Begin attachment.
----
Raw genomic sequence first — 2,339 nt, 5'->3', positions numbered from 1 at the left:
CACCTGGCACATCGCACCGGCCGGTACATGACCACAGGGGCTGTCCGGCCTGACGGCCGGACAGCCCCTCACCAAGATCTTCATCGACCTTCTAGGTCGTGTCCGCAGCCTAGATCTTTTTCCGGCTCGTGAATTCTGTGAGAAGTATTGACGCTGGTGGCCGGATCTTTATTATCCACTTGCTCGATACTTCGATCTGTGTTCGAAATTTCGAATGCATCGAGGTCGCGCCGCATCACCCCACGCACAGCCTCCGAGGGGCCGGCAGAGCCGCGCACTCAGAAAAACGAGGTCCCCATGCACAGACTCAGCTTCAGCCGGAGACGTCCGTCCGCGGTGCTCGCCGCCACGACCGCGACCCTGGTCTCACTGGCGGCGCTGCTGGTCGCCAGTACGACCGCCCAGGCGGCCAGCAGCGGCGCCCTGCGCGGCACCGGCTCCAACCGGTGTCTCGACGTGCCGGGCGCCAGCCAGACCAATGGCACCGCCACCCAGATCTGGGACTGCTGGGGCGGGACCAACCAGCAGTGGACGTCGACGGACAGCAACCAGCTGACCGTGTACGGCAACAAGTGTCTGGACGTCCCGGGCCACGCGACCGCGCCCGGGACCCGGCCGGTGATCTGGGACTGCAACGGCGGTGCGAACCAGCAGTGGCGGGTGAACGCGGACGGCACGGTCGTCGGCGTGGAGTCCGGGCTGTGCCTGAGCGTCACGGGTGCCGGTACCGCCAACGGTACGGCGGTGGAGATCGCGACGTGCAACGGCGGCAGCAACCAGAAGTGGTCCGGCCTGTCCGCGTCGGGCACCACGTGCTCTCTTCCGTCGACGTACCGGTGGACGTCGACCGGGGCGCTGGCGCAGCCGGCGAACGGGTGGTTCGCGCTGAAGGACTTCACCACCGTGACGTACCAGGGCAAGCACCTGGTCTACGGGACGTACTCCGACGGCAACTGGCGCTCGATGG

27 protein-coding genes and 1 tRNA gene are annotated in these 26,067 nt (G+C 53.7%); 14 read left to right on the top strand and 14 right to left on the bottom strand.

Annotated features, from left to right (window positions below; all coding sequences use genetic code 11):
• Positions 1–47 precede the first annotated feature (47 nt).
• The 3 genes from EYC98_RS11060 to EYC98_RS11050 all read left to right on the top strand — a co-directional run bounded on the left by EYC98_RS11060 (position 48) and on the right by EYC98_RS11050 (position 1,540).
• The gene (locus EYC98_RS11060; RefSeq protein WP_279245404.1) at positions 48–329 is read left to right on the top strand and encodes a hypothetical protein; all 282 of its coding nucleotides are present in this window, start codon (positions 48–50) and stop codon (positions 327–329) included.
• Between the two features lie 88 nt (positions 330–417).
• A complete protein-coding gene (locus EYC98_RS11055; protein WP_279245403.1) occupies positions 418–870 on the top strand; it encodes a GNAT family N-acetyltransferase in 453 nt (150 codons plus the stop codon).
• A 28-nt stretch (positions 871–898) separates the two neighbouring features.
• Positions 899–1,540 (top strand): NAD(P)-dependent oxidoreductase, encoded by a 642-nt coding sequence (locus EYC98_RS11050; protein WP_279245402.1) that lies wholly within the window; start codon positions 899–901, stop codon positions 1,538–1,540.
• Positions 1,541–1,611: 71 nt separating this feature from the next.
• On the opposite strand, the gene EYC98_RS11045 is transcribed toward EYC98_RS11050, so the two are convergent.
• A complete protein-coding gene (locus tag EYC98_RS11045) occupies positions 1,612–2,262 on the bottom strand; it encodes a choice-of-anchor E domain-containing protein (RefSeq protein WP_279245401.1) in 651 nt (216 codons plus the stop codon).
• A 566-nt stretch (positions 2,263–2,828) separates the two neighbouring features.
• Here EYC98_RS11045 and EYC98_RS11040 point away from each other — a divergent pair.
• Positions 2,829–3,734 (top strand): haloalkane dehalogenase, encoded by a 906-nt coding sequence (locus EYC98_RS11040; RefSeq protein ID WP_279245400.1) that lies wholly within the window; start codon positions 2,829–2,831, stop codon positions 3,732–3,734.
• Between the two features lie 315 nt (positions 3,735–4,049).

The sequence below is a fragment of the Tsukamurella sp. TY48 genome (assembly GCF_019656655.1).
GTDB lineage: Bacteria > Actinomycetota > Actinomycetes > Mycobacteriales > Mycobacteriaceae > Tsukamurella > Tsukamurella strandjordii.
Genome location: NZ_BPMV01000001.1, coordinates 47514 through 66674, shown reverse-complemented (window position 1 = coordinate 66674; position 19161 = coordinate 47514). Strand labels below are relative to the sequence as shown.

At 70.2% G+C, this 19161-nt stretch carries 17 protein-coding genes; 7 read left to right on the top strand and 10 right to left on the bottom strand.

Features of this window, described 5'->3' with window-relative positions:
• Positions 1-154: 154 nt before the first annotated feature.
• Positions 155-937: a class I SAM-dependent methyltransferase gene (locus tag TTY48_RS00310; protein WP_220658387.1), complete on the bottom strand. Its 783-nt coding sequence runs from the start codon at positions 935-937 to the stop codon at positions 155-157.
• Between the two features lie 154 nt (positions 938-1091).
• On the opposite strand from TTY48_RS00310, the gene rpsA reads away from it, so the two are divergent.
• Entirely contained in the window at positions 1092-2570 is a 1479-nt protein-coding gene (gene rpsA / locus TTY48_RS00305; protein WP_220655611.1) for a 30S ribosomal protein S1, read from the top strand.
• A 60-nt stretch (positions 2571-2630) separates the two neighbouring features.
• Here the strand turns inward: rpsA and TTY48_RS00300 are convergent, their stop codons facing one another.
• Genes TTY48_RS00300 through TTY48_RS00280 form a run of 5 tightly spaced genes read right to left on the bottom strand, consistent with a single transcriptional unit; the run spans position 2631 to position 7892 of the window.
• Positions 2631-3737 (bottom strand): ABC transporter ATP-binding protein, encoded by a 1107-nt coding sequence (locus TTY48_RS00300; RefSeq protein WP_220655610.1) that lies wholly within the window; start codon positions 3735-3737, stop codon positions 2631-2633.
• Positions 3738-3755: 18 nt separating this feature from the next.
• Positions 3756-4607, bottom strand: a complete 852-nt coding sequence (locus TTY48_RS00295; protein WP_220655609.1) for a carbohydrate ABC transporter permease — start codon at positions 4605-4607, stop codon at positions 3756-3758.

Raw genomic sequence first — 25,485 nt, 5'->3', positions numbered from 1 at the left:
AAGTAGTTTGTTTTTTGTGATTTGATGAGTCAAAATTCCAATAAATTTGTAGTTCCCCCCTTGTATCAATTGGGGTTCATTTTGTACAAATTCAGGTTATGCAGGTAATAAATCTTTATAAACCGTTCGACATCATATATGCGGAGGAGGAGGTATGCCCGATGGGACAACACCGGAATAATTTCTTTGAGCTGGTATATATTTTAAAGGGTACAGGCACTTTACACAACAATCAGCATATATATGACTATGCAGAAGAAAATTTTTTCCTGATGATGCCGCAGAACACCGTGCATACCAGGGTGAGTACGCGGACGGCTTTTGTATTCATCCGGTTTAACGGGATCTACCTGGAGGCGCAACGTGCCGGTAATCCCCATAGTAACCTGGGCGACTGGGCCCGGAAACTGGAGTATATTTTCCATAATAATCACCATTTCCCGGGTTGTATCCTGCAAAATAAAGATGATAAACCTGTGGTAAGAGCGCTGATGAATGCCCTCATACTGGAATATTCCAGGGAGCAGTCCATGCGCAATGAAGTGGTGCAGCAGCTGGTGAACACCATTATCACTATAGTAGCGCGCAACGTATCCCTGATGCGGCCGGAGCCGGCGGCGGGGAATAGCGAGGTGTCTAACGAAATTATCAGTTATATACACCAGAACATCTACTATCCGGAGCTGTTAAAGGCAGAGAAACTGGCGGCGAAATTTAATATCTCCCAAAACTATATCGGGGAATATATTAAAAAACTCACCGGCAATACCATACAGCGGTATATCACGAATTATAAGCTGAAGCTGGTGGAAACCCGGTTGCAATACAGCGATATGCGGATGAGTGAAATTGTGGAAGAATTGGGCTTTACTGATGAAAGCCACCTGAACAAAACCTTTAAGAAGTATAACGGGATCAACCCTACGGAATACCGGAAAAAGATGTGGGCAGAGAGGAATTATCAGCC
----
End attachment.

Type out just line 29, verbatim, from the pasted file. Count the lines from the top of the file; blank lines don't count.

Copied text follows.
• A 60-nt stretch (positions 2571-2630) separates the two neighbouring features.